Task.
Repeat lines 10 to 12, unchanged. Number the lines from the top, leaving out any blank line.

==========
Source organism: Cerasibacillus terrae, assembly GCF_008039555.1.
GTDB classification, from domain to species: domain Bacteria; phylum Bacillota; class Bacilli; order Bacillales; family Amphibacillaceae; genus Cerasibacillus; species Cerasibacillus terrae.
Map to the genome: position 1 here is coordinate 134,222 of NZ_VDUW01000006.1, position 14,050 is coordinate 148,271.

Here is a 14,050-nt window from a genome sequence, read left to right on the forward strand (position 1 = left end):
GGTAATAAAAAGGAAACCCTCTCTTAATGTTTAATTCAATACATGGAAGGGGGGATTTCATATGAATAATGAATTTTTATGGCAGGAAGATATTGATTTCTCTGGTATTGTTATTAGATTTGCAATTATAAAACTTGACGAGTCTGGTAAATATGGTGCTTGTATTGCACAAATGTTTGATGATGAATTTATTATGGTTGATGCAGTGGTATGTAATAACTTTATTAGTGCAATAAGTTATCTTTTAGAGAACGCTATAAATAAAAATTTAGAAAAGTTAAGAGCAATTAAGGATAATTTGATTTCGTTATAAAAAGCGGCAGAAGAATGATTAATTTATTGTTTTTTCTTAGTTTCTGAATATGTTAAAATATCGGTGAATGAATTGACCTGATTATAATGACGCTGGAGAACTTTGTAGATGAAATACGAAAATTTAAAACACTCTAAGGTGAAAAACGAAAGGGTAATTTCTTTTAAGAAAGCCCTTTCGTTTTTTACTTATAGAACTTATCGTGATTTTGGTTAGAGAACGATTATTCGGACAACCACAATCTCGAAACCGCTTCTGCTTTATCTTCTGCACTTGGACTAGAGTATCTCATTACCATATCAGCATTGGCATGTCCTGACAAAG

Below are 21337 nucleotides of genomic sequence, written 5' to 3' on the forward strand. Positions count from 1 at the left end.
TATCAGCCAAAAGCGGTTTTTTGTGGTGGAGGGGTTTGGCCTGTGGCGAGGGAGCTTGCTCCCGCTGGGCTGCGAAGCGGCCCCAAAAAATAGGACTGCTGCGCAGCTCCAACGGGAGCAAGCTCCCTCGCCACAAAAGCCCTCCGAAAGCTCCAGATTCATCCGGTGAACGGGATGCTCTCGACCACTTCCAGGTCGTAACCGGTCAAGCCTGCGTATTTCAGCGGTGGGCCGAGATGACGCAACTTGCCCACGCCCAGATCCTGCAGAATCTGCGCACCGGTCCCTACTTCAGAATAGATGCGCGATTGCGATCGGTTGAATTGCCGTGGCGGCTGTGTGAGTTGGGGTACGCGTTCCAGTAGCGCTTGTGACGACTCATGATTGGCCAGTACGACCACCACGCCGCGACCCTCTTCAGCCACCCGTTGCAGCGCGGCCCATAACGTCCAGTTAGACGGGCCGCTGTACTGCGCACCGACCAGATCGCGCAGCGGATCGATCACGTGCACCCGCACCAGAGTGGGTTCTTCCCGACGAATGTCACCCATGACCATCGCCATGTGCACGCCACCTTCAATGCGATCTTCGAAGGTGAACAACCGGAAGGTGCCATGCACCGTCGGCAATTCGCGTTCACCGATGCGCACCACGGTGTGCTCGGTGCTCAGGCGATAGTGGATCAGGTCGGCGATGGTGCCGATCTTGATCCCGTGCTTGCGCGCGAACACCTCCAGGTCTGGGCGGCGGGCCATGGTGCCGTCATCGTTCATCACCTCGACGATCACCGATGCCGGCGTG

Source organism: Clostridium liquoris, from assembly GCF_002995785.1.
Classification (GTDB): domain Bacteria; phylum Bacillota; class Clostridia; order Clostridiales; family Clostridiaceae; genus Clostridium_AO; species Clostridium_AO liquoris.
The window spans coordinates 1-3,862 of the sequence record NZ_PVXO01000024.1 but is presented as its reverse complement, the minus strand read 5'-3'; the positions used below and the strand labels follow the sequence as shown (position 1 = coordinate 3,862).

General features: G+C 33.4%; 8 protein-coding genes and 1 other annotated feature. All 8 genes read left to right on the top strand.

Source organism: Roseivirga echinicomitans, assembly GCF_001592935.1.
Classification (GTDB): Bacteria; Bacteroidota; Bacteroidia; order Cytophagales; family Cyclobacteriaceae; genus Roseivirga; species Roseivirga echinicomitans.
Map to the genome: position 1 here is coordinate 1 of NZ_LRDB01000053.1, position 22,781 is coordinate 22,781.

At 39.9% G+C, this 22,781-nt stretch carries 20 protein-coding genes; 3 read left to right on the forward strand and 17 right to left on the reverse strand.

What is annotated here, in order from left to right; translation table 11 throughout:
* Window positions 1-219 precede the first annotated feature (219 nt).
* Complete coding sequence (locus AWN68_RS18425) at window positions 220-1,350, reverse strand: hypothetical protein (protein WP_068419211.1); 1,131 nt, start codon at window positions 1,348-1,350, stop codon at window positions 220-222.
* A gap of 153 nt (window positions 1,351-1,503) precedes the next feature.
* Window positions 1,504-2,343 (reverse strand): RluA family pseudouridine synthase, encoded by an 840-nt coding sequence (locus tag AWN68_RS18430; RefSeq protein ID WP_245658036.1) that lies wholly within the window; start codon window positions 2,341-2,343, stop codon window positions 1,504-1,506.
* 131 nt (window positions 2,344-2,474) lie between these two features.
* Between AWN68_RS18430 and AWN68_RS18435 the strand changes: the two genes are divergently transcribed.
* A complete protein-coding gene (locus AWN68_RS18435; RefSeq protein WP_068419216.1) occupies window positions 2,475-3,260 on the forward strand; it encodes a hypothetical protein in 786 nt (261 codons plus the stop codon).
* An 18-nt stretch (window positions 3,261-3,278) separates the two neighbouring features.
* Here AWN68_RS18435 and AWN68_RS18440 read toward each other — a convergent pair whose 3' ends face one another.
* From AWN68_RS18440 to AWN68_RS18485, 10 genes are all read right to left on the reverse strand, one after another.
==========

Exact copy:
The window spans coordinates 1-3,862 of the sequence record NZ_PVXO01000024.1 but is presented as its reverse complement, the minus strand read 5'-3'; the positions used below and the strand labels follow the sequence as shown (position 1 = coordinate 3,862).

General features: G+C 33.4%; 8 protein-coding genes and 1 other annotated feature. All 8 genes read left to right on the top strand.

Source organism: Roseivirga echinicomitans, assembly GCF_001592935.1.